The Taste the Atlantic Irish Salmon Experience in Lisdoonvarna in the Burren, County Clare, has been developed to tell the story of Irish salmon and will open its doors next Friday.
The visitor centre has been financed by the European Maritime and Fisheries Fund (EMFF) and forms part of Irish seafood development agency Bord Iascaigh Mhara’s (BIM) wider seafood trail comprising salmon, mussel and oyster producers along the Atlantic seaboard from Donegal to Cork.
The ‘Salmon of Knowledge’
Birgitta Hedin-Curtin, owner and manager of the Burren Smokehouse and of the new visitor experience, said: “This self-guided interactive experience is a fantastic world class educational facility for the whole family.
“International and Irish visitors to the Burren can get in-depth knowledge about the Irish wild and organic salmon as well as experience the ancient legend of the Salmon of Knowledge.”
Visitors can travel from ancient Ireland to present time using touch screens, light walls and sound to discover how salmon has featured in Irish mythology to its role in sustaining communities living in some of Ireland’s most remote coastal locations today.
Interesting and fun
BIM aquaculture business planning manager Richard Donnelly said: “Salmon has featured significantly in Irish history. For the first time in Ireland we have a dedicated visitor experience that uses some of the latest technologies for people to learn about this sustainably produced food in a way that is interesting and fun.”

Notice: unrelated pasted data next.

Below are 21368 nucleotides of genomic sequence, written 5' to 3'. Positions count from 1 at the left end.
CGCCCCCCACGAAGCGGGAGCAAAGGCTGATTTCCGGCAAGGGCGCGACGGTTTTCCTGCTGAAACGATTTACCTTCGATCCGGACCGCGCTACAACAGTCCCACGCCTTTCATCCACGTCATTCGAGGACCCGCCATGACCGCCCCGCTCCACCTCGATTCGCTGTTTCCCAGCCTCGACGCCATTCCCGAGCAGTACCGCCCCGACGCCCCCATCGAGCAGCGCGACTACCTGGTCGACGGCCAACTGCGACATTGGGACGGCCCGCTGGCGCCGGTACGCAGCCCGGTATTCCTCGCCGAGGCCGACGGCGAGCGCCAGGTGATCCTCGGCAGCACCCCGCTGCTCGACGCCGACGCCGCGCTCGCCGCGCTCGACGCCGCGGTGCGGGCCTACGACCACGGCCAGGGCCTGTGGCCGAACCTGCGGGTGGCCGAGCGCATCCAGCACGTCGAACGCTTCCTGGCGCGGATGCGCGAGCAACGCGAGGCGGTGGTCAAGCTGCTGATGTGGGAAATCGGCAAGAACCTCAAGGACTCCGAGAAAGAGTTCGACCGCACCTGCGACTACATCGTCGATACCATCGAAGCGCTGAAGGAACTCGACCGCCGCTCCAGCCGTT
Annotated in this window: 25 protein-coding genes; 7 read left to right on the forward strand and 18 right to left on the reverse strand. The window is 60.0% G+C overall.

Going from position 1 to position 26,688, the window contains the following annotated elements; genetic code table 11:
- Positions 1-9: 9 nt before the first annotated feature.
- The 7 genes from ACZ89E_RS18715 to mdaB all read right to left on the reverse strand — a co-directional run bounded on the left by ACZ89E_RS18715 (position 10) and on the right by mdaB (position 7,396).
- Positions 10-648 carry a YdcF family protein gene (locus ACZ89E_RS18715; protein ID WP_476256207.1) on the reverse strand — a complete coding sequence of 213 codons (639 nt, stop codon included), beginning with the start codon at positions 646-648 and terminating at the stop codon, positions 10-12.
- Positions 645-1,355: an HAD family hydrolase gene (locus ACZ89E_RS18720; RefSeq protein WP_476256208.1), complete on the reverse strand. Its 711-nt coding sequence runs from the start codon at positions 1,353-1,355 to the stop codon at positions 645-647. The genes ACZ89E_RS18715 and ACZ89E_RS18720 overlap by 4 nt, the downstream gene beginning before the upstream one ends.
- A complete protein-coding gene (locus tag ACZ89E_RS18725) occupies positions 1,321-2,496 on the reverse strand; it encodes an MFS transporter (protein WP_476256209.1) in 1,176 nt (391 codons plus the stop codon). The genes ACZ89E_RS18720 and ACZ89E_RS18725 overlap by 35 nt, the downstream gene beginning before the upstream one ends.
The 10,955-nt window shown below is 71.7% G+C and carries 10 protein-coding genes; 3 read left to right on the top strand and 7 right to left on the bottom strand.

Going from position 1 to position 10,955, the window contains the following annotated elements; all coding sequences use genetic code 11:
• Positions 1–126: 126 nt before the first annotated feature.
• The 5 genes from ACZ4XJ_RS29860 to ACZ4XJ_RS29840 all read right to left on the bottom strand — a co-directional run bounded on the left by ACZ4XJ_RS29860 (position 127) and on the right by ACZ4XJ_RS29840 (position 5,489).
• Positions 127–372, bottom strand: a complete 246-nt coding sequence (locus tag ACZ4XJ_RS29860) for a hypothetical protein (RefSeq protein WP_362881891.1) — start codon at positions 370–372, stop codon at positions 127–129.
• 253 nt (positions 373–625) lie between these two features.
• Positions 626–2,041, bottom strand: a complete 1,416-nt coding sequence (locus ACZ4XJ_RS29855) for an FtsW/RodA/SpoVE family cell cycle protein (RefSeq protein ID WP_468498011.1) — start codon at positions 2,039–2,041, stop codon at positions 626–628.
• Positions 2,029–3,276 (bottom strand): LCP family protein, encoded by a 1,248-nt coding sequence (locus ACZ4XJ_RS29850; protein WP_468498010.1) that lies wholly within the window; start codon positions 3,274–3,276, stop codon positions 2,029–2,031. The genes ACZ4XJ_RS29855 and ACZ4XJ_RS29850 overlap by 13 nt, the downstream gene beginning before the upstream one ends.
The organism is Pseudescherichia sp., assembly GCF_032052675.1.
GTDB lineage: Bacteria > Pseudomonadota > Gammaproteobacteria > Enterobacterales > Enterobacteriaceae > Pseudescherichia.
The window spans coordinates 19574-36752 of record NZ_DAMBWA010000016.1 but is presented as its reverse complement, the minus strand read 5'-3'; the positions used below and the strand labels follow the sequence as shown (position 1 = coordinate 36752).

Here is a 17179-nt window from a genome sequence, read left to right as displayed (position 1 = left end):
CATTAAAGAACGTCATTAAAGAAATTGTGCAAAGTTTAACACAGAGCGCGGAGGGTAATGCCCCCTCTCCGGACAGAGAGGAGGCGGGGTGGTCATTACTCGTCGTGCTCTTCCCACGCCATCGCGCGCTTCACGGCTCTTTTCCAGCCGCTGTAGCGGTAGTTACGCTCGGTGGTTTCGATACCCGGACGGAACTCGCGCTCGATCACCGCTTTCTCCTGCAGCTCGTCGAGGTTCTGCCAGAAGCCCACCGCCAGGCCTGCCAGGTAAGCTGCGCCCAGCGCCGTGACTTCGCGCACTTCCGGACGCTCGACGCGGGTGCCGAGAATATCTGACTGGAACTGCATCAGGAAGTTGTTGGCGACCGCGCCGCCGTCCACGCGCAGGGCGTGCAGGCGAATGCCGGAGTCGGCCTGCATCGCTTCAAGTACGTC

Sales of Irish organic salmon were valued at €119m in 2018, making it Ireland’s leading seafood export, according to the BIM Business of Seafood report.
Donnelly pointed to an increase in domestic sales of Irish seafood since the seafood trail was launched some four years ago.
Growing domestic market
“Twenty-four seafood producers are now included in the Taste the Atlantic seafood journey,” said the BIM executive.
“When we first created the seafood trail, the majority of their sales were to overseas markets. Today many of these producers are selling 100% of their seafood to the growing domestic market.
“Restaurants and seafood retailers are increasingly sourcing seafood directly from these producers; knowing the producer, knowing the origins of the seafood means they know the provenance. They can share their story with their customers and reassure them it has been sustainably produced and it is helping the local economy. This transparency is key to building trust and, in turn, sales.”
Salmon production in Ireland is dominated by Norwegian-owned Mowi, which last year harvested 6,238 tonnes gutted weight equivalent and in 2017 harvested 9,745 tonnes. Most of the company’s Irish salmon is organic.
Mowi plans to open a Scottish salmon visitor centre at Kyleakin, Skye in the near future, but currently the Scottish industry has no venue allowing the public to see how it operates.